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I am maintaining a DNS and mail server in win 2003, and the ISP made me authoritative for the domain. They say:

----- Start of the email received from the ISP--------

96/28.204.xxx.yyy.in-addr.arpa

The reverse ip zone is currently being delegated to the following nameservers:

dns1.DNSdomain.net

dns2.DNSdomain.net

You will need to verify with your current DNS provider whether they will accept IP delegation and have them set up the reverse zone and add pointer records as needed.

It is a common misconception that the owner of the IP block has to create the PTR records or only the owners of the IP address can add the PTR record, but that is not the case.

Please refer to: RFC 2317 http://www.faqs.org/rfcs/rfc2317.html for more information on IP delegations.

------------- End of the email from ISP -------------------

My question:

How do I define these cnames and ptr records in my DNS, I am confused.

Thanks in advance.

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3 Answers 3

The authoritative DNS servers for that reverse zone are, as stated, dns1.DNSdomain.net and dns1.DNSdomain.net. Are those ones the servers you manage, or are they your ISP's servers?

In the first case, you need to define a reverse lookup zone in your DNS servers and put the right PTR entries into that; in the second case, it's your ISP which should do it on its servers.

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Have at, man. I've tried to write an answer 3 times now, and I'm getting frustrated at the lack of information. FWIW, it sounds to me like the poster's ISP delegated the reverse lookup zone for IP addresses that the poster's using on his own servers to the DNS servers listed as authoritative for the poster's Internet domain name. Whether or not that's the on-site W2K3 DNS server that the post is talking about or not you'll have to find out. Good luck. –  Evan Anderson Sep 9 '09 at 22:48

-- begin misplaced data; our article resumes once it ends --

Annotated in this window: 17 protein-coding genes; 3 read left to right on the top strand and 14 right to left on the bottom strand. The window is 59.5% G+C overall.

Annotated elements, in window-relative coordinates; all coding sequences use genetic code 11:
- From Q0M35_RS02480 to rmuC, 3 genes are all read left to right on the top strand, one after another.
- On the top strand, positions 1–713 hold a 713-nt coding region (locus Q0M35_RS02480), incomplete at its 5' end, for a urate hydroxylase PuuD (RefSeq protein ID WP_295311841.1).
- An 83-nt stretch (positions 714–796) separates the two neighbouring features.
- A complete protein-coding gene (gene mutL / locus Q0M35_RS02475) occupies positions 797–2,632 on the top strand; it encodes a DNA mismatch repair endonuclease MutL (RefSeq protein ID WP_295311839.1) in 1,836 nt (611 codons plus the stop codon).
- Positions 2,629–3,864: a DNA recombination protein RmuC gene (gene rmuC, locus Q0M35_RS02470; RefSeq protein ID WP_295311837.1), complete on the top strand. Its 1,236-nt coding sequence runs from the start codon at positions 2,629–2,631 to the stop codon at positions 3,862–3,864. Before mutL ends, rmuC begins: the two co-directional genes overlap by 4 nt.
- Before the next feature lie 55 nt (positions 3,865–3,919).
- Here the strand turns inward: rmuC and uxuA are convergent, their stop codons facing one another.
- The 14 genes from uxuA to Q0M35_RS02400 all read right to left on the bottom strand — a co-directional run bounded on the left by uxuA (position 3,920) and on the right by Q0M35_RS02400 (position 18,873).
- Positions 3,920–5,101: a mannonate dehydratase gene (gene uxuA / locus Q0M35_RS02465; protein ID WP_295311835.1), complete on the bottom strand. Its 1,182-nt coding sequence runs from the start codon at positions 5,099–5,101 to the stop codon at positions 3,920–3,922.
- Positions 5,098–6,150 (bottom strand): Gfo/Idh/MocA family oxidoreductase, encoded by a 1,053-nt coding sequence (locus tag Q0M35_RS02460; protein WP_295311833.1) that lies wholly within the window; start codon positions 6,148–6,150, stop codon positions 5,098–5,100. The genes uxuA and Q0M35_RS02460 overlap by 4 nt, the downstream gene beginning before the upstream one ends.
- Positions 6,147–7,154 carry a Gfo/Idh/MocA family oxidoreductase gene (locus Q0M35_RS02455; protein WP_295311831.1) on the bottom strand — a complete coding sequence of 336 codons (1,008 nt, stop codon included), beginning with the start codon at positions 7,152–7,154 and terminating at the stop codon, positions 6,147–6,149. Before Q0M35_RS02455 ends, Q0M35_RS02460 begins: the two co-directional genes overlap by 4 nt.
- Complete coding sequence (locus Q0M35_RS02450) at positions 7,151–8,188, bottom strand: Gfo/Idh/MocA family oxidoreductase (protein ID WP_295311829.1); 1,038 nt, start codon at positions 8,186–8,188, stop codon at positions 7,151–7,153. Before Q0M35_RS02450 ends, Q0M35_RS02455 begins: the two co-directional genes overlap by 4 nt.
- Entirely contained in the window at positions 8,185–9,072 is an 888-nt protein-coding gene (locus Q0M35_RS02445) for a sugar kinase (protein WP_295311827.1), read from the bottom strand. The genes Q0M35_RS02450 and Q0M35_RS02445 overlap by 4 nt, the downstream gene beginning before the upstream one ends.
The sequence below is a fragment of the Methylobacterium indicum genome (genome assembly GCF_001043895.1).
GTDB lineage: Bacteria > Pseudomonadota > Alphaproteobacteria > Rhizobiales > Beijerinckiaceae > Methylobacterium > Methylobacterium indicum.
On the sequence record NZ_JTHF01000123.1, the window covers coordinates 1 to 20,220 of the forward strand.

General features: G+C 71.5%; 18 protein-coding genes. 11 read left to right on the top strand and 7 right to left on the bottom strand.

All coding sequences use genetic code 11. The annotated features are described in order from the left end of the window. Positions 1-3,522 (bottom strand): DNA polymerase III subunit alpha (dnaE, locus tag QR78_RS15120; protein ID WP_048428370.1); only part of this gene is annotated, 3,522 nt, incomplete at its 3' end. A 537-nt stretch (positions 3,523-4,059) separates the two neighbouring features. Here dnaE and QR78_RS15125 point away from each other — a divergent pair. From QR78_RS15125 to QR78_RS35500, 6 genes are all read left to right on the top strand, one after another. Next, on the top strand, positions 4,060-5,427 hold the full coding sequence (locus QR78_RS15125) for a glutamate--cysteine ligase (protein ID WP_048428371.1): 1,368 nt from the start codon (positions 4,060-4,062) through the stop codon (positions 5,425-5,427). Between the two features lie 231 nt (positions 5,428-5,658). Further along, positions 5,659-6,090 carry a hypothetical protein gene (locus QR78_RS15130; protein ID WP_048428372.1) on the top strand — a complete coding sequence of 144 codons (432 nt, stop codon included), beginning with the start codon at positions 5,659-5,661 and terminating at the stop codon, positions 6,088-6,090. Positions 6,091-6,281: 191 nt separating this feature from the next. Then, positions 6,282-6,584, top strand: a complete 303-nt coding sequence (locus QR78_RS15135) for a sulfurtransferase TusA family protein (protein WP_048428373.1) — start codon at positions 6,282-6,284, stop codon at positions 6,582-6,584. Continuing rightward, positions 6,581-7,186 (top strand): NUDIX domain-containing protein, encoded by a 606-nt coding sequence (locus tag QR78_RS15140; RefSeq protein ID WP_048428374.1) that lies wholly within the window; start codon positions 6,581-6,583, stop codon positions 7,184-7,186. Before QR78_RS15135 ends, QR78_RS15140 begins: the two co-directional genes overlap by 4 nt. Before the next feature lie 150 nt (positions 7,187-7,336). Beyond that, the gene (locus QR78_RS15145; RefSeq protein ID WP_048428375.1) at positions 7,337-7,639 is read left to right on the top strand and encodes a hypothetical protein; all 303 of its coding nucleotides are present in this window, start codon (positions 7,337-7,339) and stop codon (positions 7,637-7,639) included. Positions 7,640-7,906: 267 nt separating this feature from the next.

Yes, I've noticed there are lots of bad questions around. A lot more than bad answers. Makes one wonder... –  Massimo Sep 9 '09 at 22:57
    
Everyone is either more or less competent and experienced than everyone else. Sure, there's a lack of detail in the question but look at the spirit of the query and not the quality. I certainly don't know everything and I might be inclined to ask a non-intuitive or informative question about a subject that I'm iffy about. –  joeqwerty Sep 9 '09 at 23:00

I am sorry for the confusion I caused.

Yes, the ISP delegated me this IP range (a subnet, rather than a full class C). I manage those 2 DNSs (dns1.DNSdomain.net, dns2.DNSdomain.net)

My problem was (I now found the answer by trial and error) how to define a PTR for a subnet.

The solution is:

Create a primary and a secondary zone with the name: 96_28.204.xxx.yyy.in-addr.arpa.dns

The lookup will be made to: 96/28.204.xxx.yyy.in-addr.arpa.dns

Thanks for your answer and my apologies for taking your time.

Mike.

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No apologies necessary for me. Glad to hear you got it working! –  Evan Anderson Sep 10 '09 at 4:31

This really isn't that bad of a question (as long as I'm reading it right =)...

The OP was just asking how to setup the zone for PTR lookups. The delegation he's referring to is really quite common from my experience (I've dealt with most major bandwidth providers at one point or another). It goes something like:

  1. ISP delegates PTRs with either a wildcard, subnet, or per record NS entry pointing to your server
  2. you setup the actual PTR record in your DNS servers

    [greeblesnort@dhdx421 greeblesnort]$ dig +trace D.C.B.A.in-addr.arpa

    B.A.in-addr.arpa. 86400 IN NS tuldns1.wcg.net.
    B.A.in-addr.arpa. 86400 IN NS stldns1.wcg.net.
    ;; Received 94 bytes from 192.31.80.32#53(INDIGO.ARIN.NET) in 10 ms
    
    
    C.B.A.in-addr.arpa. 3600 IN NS ns2.mydomain.com.
    C.B.A.in-addr.arpa. 3600 IN NS ns3.mydomain.com.
    ;; Received 121 bytes from 64.200.255.12#53(tuldns1.wcg.net) in 15 ms
    
    
    C.B.A.in-addr.arpa. 38400 IN SOA ns3.mydomain.com. techcontact.mydomain.com. 2005083101 10800 3600 604800 38400
    
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